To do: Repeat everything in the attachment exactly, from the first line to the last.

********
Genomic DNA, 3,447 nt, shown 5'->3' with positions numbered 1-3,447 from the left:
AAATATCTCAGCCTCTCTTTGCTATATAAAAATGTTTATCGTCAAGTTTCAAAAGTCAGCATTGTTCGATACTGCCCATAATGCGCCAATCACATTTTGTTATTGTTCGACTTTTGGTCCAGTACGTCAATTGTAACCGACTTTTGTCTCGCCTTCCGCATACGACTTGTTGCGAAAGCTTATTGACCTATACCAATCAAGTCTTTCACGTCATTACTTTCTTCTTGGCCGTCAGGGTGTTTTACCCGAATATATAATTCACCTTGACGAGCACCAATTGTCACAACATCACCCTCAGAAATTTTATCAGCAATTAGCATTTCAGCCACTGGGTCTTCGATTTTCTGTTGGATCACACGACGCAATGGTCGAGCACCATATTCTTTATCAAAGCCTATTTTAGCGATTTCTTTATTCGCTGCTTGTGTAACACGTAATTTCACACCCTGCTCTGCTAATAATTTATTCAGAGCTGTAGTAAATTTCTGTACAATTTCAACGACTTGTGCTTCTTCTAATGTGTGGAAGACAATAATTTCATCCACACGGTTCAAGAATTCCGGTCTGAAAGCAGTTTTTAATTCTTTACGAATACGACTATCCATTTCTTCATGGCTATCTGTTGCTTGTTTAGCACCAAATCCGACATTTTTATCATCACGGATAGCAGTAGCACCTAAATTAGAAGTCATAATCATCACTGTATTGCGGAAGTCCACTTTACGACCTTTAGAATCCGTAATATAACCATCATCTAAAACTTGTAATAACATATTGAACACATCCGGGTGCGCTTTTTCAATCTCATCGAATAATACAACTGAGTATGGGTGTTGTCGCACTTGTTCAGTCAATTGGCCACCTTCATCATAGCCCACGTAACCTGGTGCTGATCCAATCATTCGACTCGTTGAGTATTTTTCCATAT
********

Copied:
Genomic DNA, 3,447 nt, shown 5'->3' with positions numbered 1-3,447 from the left:
AAATATCTCAGCCTCTCTTTGCTATATAAAAATGTTTATCGTCAAGTTTCAAAAGTCAGCATTGTTCGATACTGCCCATAATGCGCCAATCACATTTTGTTATTGTTCGACTTTTGGTCCAGTACGTCAATTGTAACCGACTTTTGTCTCGCCTTCCGCATACGACTTGTTGCGAAAGCTTATTGACCTATACCAATCAAGTCTTTCACGTCATTACTTTCTTCTTGGCCGTCAGGGTGTTTTACCCGAATATATAATTCACCTTGACGAGCACCAATTGTCACAACATCACCCTCAGAAATTTTATCAGCAATTAGCATTTCAGCCACTGGGTCTTCGATTTTCTGTTGGATCACACGACGCAATGGTCGAGCACCATATTCTTTATCAAAGCCTATTTTAGCGATTTCTTTATTCGCTGCTTGTGTAACACGTAATTTCACACCCTGCTCTGCTAATAATTTATTCAGAGCTGTAGTAAATTTCTGTACAATTTCAACGACTTGTGCTTCTTCTAATGTGTGGAAGACAATAATTTCATCCACACGGTTCAAGAATTCCGGTCTGAAAGCAGTTTTTAATTCTTTACGAATACGACTATCCATTTCTTCATGGCTATCTGTTGCTTGTTTAGCACCAAATCCGACATTTTTATCATCACGGATAGCAGTAGCACCTAAATTAGAAGTCATAATCATCACTGTATTGCGGAAGTCCACTTTACGACCTTTAGAATCCGTAATATAACCATCATCTAAAACTTGTAATAACATATTGAACACATCCGGGTGCGCTTTTTCAATCTCATCGAATAATACAACTGAGTATGGGTGTTGTCGCACTTGTTCAGTCAATTGGCCACCTTCATCATAGCCCACGTAACCTGGTGCTGATCCAATCATTCGACTCGTTGAGTATTTTTCCATAT